This makes deployment much easier as it removes the necessity to proceed with what is usually done to make predictions faster (beyond switching to faster hardware):

  • Inference optimization: distributing computations, memory footprint optimization, writing high performance kernels targeting specific hardwares, etc.
  • Model compression: Originally, this family of techniques is to make models smaller to fit the edge devices.The most common technique for model compression is quantization, e.g., using 16-bit floats (half precision) or 8-bit integers (fixed-point) instead of 32-bit floats for model weights. BinaryConnect and Xnor-Net have even attempted 1-bit representation (binary weight neural networks). Model compression is kind of incompatible with learning at the endpoint with no user intervention.

In all cases, these techniques are barriers to MLOps and fast deployment.

Of course, Davinsy can be optimized for given HW, but Davinsy does not require model compression as its quasi-real-time built model is already optimized for fast inference.

Fast inference finds its best thanks to Davinsy’s real-time pipeline. 

Link with reinforcement learning

Bondzai continuous even-driven learning can be seen as Deep reinforcement learning (Deep RL) through closed-loop control. In Deeplomath RL strategy, the agent is the Deeplomath convolution function network model. The question is then how to improve the agent behavior through short-term/immediate rewards?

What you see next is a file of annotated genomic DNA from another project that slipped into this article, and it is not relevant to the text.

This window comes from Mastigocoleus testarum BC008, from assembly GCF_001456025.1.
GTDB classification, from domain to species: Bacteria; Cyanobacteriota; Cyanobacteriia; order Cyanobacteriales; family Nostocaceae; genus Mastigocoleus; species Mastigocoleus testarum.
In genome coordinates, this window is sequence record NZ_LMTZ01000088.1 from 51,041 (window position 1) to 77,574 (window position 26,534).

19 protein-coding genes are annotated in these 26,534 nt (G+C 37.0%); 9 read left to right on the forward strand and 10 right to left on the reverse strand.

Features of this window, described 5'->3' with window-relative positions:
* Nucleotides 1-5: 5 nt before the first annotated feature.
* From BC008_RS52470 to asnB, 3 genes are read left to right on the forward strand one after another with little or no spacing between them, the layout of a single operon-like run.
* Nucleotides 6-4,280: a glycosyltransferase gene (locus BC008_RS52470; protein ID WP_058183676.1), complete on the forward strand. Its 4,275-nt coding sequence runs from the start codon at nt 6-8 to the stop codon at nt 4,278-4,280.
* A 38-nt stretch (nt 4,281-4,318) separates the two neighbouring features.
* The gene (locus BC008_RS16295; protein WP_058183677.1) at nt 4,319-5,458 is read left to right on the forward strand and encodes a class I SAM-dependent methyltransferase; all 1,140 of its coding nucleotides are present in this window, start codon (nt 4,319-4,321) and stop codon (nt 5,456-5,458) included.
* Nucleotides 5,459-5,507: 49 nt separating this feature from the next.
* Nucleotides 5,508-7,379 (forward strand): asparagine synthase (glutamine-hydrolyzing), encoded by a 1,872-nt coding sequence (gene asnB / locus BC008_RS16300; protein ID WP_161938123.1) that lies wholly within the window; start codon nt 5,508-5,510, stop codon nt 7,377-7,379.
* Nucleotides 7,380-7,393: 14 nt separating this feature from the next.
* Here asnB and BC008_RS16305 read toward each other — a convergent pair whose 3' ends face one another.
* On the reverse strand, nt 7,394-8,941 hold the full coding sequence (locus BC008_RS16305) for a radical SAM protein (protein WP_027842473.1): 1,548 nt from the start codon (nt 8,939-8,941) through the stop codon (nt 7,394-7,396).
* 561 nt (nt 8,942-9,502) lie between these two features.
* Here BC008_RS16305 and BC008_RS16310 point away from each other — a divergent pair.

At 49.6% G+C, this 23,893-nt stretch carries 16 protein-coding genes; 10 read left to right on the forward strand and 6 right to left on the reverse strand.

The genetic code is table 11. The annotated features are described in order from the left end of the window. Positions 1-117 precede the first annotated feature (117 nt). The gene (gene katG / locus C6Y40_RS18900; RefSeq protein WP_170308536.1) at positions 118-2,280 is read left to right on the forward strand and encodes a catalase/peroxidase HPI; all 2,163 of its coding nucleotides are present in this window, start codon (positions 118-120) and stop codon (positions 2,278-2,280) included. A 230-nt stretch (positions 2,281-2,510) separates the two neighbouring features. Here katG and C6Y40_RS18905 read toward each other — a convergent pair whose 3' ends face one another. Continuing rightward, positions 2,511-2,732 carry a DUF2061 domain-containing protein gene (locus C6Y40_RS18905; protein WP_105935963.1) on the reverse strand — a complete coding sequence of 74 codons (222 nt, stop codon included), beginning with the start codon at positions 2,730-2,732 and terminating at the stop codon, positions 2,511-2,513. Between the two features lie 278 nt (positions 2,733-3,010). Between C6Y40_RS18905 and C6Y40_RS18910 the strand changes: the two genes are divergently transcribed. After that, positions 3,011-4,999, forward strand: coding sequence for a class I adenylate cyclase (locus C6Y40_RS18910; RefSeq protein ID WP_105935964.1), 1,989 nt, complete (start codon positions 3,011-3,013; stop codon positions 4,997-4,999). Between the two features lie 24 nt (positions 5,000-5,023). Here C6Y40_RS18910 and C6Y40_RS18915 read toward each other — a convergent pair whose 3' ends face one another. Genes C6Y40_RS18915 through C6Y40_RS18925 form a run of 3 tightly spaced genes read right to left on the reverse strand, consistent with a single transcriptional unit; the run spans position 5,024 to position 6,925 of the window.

Deeplomath proposes 3 types of short-term rewards:

  • Positive: when a behavior (inference) is correct, reward it by confirmation.
  • Negative: when a behavior (inference) is wrong, correct it. This event will be added to the learning dataset.
  • Extinction: when a behavior (inference) is correct but unsuitable, Davinsy removes some corresponding scenarios from the dataset.

Deeplomath implements a combination of value and policy-based RL to improve long-term return (fewer negative or extinction rewards) under Deeplomath learning policy through short-term rewards.

Let us emphasis that positive/negative do not mean good/bad, both strategies are useful. The actions are deterministic (but not uniform) and not stochastic. Deeplomath DeepRL is model-free (no predictive model for future input data).

Let us recall the RL vocabulary and connections with Deeplomath:

  • Agent (CFN): entity which performs actions in an environment to gain some reward : positive, negative or extinction.
  • Environment: A new scenario the agent has to face will be represented through the state (signature) for a new inference.
  • Reward (R): short-term return given to an agent when he or she performs specific action or task: positive, negative or extinction rewards impacting Deeplomath learning dataset.
  • Policy: Strategy applied by the agent to decide the next action based on the current state: should I upgrade myself or keep current model? Has the dataset been modified enough through recent rewards? This is orchestrated by Maestro, Davinsy’s orchestrator. 
  • Value (V): Expected long-term return with discount, compared to the short-term reward: fewer negative or extinction rewards with time.

[1] Deeplomath model is based on a generalization of convolution neural network where the parameters of the model are not constant anymore but functions. We call the model a convolution function network.

[2] The word “improve” needs to be dissected. It points to the subjacent iterative optimization algorithms minimizing some loss function in order to adapt the parameters of the network. Deeplomath, on the other hand, does not “improve” the model, but rebuild it from scratch thanks to an original direct and not iterative algorithm.